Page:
Netflix’s Black Mirror: Bandersnatch Leads Hollywood’s Fight Against Piracy

Black Panther, Aquaman, Ant-Man and the Wasp, the Avengers, the Incredibles and even Venom have helped Hollywood reach an all-time box-office high in 2018, hitting US$12 billion in the North America box-office alone, but the hero of the year is Netflix’s Black Mirror: Bandersnatch.

It didn’t make waves in the theatres, nor generate million dollar box-office takings, but it did inspire memes, how-tos and tips, because of the fragmented episode structure that requires viewers to pick the next chapter to view. Like a Choose-Your-Own-Adventure book, there are multiple branches to get to, leading to various narratives and different conclusions to the episode, so that no two viewings are the same.

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According to Netflix, it takes an average of 90 minutes to complete an episode, although there is a quick path narrative that ends after 40 minutes. With over 150 minutes of unique footage divided into 250 segments, it can take days to catch every branch and view all the endings.

Which makes for an interesting episode to pirate, because which version do pirates upload, to ensure that viewers get to experience the full experience of the episode? And even then, how would pirates compile an episode that allows viewers the ability to choose their own branch, unless they draft versions for each permutation, but who wants to download all of that?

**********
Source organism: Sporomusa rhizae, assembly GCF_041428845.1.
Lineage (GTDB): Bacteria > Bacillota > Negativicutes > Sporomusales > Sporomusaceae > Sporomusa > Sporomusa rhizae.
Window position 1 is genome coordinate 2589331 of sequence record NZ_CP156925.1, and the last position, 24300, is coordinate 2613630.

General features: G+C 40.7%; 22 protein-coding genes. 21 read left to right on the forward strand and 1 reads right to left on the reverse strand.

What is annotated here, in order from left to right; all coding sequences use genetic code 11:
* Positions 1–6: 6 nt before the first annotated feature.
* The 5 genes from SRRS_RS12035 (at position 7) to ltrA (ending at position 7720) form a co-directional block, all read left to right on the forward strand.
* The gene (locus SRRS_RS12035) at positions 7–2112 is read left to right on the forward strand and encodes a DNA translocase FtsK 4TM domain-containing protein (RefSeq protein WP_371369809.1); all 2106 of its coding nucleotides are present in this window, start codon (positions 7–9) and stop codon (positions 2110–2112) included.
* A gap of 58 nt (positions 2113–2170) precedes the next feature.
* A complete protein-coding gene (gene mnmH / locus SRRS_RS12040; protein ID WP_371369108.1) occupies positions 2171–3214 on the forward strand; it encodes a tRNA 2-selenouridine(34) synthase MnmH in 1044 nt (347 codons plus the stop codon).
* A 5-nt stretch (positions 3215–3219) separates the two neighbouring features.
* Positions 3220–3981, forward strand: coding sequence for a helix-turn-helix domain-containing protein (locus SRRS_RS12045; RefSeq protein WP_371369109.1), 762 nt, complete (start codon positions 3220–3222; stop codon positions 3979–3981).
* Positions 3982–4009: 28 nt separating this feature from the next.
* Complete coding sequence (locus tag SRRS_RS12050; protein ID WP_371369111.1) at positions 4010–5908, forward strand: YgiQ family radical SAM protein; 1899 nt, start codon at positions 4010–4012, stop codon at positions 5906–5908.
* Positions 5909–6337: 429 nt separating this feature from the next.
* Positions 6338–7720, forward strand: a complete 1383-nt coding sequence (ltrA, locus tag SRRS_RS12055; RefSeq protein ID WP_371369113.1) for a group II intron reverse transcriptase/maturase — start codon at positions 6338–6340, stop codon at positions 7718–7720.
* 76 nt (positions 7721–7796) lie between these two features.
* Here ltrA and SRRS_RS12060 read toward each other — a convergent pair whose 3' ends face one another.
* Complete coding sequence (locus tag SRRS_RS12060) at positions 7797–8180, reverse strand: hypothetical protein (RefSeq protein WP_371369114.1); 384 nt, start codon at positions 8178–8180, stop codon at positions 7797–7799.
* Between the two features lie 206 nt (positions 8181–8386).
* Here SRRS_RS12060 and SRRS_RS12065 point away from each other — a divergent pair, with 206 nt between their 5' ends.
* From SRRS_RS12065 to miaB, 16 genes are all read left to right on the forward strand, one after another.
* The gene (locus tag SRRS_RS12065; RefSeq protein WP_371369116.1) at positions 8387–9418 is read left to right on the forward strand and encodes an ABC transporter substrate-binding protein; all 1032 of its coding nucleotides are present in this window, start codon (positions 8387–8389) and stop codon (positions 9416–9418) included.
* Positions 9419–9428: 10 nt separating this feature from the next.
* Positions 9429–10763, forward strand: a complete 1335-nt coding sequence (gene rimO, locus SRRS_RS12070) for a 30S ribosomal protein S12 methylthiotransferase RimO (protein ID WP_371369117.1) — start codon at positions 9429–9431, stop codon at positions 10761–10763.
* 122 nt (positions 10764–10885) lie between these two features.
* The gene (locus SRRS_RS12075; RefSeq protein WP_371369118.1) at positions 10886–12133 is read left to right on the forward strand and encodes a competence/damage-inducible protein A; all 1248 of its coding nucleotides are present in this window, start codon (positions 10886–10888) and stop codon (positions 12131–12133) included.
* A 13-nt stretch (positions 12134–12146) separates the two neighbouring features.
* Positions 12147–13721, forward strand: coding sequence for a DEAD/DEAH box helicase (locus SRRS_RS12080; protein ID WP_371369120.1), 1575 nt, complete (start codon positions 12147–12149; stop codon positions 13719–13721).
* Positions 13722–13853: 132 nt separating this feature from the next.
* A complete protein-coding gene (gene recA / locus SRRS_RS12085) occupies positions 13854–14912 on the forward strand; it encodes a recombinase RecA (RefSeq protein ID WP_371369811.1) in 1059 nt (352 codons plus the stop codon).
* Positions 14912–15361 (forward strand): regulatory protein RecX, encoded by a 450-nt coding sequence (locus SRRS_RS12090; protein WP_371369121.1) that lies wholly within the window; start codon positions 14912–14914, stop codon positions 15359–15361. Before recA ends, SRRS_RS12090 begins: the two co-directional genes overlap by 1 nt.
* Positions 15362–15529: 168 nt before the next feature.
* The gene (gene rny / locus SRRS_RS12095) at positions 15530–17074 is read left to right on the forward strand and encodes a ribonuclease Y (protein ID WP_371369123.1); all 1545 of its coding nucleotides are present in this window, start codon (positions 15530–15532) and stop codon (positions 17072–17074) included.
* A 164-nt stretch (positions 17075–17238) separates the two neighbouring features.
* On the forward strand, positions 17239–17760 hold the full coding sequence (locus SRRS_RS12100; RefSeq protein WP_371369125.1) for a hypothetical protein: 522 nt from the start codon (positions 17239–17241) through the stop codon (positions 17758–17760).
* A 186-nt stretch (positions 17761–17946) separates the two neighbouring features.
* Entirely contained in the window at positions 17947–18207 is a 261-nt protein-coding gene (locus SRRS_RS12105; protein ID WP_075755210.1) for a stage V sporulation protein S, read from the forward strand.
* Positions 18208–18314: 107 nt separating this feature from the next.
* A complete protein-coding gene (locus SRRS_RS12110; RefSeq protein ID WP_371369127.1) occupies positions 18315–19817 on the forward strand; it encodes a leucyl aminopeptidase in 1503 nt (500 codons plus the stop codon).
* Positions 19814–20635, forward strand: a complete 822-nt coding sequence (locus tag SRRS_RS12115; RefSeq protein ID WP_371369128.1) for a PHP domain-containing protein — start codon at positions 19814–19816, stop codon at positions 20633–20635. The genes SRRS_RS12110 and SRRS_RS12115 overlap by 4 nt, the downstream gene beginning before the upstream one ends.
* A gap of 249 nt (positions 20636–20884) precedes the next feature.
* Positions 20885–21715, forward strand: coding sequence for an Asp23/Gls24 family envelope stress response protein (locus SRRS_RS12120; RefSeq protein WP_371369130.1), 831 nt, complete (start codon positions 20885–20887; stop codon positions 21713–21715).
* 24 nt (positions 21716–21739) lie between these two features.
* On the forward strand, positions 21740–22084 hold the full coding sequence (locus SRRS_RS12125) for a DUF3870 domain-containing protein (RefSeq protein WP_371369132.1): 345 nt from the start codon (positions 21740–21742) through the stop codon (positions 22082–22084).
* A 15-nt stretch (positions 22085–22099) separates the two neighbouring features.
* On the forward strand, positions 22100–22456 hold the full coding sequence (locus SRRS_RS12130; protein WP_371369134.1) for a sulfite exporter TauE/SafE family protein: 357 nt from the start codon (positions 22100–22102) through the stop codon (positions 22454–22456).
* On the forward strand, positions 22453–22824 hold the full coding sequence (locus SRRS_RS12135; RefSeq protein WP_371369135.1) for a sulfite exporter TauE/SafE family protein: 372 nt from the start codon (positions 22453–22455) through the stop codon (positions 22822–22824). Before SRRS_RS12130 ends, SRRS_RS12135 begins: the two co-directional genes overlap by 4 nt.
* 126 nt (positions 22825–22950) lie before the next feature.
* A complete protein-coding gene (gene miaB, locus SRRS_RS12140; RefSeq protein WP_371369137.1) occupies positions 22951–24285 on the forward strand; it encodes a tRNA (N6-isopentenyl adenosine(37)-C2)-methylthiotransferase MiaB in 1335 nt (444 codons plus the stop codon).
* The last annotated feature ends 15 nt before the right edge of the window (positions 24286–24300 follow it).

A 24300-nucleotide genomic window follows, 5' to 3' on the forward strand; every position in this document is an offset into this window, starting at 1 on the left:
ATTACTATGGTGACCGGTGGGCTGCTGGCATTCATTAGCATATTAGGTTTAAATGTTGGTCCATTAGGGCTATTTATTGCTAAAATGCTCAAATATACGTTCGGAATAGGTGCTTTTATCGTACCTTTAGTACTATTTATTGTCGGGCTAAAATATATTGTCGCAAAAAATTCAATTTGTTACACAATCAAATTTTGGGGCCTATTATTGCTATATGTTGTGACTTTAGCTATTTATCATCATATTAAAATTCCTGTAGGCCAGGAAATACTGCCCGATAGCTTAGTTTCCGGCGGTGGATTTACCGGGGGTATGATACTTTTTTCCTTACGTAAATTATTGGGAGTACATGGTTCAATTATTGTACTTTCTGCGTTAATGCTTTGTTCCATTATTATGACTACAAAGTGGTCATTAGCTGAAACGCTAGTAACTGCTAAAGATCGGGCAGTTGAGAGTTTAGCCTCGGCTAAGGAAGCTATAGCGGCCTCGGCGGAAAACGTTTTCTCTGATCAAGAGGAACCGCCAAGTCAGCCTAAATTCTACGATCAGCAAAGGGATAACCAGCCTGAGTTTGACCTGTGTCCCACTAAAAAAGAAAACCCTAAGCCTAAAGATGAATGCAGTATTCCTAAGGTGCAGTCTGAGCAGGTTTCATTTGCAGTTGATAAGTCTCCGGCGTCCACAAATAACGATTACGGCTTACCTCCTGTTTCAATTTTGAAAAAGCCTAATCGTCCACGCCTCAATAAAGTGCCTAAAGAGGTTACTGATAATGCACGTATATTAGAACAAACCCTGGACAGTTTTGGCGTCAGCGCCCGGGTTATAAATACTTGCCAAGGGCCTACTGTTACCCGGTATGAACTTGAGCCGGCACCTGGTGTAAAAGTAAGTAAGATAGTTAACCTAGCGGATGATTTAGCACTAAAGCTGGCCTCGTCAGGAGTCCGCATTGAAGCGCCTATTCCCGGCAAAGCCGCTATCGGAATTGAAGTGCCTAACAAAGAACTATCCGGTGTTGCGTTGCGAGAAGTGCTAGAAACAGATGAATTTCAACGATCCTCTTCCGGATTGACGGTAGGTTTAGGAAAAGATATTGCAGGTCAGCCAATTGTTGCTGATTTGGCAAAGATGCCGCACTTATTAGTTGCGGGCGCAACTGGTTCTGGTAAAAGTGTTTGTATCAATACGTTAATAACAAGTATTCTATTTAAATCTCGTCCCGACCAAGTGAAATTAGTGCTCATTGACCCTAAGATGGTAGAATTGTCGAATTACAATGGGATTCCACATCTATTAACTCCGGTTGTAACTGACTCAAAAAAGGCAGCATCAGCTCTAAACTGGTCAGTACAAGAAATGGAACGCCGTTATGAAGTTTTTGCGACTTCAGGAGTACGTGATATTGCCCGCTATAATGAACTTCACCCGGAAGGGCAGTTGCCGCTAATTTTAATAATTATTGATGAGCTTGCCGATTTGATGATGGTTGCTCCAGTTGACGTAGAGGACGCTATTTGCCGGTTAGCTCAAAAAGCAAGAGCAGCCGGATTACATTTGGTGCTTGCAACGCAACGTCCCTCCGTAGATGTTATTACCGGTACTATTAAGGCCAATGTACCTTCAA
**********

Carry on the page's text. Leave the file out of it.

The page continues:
And that’s a win again against piracy.

With cable shows such as Game of Thrones, The Walking Dead, Suits, Vikings, and Titans leading the list of most downloaded TV shows, it’s no wonder that content owners are trying to find new ways to fight piracy.

But even the larger and more well-funded movie industry hasn’t had much luck on that front, though the latest box-office takings show that their approach of producing quality content that brings people into theatres seems to be working, even if piracy levels have not dropped.

On the other hand, Netflix has crafted an experience unique to its platform, and for now, cannot be transplanted outside of its ecosystem. Hollywood tried it before, with Dolby or THX sound systems, IMAX screens, 3-D cinemas and even premiere halls, but what those offered were enhanced, but not unique experiences that could not be replicated.

And until Hollywood figures out how to cram multiple endings and Easter Eggs into a movie’s cinematic experience, Netflix’s branching approach may be the first, but we bet it won’t be the last.

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